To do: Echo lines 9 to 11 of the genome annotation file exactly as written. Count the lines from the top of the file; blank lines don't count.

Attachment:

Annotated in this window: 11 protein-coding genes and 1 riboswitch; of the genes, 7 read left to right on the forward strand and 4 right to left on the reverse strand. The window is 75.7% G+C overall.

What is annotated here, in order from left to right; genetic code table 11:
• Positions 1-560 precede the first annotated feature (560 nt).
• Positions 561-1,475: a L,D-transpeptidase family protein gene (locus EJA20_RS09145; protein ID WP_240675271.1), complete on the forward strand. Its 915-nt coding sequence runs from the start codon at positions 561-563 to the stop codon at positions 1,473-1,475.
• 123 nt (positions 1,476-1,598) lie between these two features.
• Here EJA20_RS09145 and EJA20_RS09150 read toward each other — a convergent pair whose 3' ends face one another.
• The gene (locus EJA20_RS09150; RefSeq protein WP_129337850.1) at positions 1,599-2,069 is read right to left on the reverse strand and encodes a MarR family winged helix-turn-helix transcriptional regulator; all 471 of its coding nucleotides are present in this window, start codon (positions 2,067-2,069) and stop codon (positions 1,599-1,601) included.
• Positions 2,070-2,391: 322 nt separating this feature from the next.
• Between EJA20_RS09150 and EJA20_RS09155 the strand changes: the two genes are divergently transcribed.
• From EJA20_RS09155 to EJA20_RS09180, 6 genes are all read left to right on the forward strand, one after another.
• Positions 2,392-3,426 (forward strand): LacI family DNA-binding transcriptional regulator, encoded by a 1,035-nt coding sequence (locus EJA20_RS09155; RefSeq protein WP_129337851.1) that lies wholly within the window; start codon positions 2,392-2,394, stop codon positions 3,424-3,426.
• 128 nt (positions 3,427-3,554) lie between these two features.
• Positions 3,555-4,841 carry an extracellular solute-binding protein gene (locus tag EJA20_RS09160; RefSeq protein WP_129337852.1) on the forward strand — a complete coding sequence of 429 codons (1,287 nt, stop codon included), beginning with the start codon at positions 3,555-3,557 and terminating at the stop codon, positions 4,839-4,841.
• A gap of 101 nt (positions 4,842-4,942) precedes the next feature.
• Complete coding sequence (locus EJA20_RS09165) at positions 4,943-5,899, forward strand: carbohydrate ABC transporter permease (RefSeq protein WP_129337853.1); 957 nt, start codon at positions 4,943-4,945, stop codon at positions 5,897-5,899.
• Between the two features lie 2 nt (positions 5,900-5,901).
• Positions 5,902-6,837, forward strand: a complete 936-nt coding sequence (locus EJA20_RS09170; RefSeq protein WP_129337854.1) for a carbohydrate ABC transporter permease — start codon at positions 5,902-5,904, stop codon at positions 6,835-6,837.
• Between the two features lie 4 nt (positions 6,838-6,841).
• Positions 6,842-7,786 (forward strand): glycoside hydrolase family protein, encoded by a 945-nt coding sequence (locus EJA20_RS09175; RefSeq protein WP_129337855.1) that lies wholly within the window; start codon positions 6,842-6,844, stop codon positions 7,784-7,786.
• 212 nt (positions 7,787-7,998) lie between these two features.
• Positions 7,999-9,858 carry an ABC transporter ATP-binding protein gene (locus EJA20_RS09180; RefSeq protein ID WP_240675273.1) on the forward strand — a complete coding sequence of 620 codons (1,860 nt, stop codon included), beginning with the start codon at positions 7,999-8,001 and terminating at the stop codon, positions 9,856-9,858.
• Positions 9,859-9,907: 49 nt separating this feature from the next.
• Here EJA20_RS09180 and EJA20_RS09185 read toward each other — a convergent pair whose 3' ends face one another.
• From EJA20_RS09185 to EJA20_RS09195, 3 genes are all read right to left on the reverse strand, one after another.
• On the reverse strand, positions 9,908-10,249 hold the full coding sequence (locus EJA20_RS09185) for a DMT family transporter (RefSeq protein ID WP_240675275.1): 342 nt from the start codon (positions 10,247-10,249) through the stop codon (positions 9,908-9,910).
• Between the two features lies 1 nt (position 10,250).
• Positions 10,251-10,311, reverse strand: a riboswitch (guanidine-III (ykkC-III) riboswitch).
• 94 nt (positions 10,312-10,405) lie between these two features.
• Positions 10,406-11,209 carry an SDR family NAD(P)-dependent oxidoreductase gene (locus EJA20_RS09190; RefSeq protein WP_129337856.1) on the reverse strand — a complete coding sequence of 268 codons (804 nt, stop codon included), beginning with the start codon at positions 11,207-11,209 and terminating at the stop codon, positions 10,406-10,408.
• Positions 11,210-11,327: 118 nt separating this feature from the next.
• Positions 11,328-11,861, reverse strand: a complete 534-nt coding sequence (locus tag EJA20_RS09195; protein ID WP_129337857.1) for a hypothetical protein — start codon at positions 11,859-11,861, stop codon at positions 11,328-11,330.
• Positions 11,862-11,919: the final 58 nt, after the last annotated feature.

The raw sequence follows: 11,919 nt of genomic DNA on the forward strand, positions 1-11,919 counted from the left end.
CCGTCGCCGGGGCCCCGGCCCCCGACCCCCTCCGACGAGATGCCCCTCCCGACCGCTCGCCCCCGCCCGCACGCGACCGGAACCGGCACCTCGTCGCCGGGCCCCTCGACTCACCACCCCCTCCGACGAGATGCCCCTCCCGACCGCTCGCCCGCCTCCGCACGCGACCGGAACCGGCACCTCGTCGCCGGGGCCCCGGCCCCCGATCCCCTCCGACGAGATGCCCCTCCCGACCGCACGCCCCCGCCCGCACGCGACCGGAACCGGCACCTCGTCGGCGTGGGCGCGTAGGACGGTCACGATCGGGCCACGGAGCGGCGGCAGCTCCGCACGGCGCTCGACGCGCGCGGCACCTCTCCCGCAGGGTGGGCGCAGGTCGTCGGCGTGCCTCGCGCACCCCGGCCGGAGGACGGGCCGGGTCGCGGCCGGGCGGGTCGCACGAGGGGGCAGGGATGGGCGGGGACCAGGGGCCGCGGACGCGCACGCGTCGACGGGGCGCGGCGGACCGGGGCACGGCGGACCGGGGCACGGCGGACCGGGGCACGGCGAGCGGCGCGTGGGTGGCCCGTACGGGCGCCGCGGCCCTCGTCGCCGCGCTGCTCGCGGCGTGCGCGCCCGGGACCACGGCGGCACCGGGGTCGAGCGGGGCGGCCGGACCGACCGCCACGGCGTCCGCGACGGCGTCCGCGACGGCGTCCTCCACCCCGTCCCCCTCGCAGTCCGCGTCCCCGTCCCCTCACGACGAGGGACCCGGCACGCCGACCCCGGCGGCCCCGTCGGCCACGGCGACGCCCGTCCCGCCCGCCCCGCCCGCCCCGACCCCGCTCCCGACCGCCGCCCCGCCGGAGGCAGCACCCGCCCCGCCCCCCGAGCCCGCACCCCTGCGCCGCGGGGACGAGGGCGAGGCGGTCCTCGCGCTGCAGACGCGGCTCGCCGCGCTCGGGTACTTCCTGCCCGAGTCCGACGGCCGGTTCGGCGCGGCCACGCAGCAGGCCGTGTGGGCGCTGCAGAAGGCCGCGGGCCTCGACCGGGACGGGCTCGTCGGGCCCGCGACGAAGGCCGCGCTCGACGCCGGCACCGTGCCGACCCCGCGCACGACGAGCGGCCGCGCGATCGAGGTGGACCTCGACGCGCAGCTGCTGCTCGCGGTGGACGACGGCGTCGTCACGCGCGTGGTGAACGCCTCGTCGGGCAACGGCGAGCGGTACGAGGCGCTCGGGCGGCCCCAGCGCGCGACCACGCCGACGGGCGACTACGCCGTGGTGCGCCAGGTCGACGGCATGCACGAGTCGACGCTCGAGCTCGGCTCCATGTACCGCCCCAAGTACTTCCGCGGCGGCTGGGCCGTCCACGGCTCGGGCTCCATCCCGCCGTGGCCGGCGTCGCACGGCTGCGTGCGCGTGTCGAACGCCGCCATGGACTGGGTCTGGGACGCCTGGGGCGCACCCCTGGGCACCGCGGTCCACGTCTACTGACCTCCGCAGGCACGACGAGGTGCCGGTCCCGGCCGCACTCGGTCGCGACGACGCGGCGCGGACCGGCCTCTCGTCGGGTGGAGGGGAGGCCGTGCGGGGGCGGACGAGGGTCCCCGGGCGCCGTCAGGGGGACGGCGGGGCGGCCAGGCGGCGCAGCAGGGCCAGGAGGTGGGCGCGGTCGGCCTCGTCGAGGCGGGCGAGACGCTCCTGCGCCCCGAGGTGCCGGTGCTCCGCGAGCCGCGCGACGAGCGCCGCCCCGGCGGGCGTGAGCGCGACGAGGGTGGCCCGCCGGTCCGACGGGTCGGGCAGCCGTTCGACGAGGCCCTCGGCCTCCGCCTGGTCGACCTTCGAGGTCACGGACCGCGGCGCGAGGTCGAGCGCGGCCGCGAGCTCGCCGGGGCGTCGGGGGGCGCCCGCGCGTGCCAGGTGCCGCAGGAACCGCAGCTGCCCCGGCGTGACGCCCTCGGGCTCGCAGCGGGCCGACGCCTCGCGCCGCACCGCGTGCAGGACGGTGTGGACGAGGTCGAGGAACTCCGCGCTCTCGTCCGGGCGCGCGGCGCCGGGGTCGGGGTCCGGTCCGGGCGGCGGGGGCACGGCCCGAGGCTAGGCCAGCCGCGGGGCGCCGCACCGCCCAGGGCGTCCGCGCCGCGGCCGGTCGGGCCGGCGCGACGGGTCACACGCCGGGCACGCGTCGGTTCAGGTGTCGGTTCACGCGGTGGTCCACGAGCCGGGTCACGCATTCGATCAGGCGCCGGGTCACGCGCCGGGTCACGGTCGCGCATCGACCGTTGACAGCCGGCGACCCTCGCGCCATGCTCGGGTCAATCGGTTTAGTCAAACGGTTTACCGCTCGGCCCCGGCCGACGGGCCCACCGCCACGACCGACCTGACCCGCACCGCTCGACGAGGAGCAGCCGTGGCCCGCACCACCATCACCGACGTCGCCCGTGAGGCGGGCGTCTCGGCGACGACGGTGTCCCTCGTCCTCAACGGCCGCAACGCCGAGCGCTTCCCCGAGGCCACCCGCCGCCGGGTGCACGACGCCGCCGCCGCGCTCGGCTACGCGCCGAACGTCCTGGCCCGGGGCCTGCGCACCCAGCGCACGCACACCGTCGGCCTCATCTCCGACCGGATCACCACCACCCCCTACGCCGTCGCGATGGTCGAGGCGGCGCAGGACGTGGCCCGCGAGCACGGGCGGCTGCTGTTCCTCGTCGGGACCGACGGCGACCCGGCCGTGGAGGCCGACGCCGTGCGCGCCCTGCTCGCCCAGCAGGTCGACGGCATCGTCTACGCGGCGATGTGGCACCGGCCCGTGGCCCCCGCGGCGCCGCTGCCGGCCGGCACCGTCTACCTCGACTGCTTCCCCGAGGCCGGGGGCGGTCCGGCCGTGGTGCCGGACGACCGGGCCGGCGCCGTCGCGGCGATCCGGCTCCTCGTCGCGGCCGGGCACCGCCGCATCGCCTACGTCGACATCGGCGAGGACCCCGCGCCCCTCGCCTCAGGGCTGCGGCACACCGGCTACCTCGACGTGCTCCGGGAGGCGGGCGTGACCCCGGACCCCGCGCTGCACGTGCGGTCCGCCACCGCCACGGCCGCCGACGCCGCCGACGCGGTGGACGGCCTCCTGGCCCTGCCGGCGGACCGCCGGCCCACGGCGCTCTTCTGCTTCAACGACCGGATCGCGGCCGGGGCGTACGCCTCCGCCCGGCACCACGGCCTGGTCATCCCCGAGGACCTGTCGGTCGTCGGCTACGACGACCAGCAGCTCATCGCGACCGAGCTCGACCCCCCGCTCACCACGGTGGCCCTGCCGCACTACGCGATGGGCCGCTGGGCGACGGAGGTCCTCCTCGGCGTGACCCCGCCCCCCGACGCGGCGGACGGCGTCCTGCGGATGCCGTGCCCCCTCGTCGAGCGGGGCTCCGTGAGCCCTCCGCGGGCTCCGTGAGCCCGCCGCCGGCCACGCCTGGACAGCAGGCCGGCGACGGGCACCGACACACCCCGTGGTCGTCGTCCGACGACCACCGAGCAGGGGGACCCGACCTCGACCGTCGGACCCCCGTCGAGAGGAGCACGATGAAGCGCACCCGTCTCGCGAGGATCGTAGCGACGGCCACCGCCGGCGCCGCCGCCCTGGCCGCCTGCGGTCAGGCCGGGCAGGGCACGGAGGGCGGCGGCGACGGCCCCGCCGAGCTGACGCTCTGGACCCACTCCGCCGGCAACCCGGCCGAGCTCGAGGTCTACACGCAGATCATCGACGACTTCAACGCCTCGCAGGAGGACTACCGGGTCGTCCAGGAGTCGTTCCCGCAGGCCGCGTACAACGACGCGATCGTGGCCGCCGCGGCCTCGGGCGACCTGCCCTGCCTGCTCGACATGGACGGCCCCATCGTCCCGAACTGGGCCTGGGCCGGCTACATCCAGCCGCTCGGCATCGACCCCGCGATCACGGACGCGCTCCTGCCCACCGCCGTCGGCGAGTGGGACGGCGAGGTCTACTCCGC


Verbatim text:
• Between EJA20_RS09150 and EJA20_RS09155 the strand changes: the two genes are divergently transcribed.
• From EJA20_RS09155 to EJA20_RS09180, 6 genes are all read left to right on the forward strand, one after another.
• Positions 2,392-3,426 (forward strand): LacI family DNA-binding transcriptional regulator, encoded by a 1,035-nt coding sequence (locus EJA20_RS09155; RefSeq protein WP_129337851.1) that lies wholly within the window; start codon positions 2,392-2,394, stop codon positions 3,424-3,426.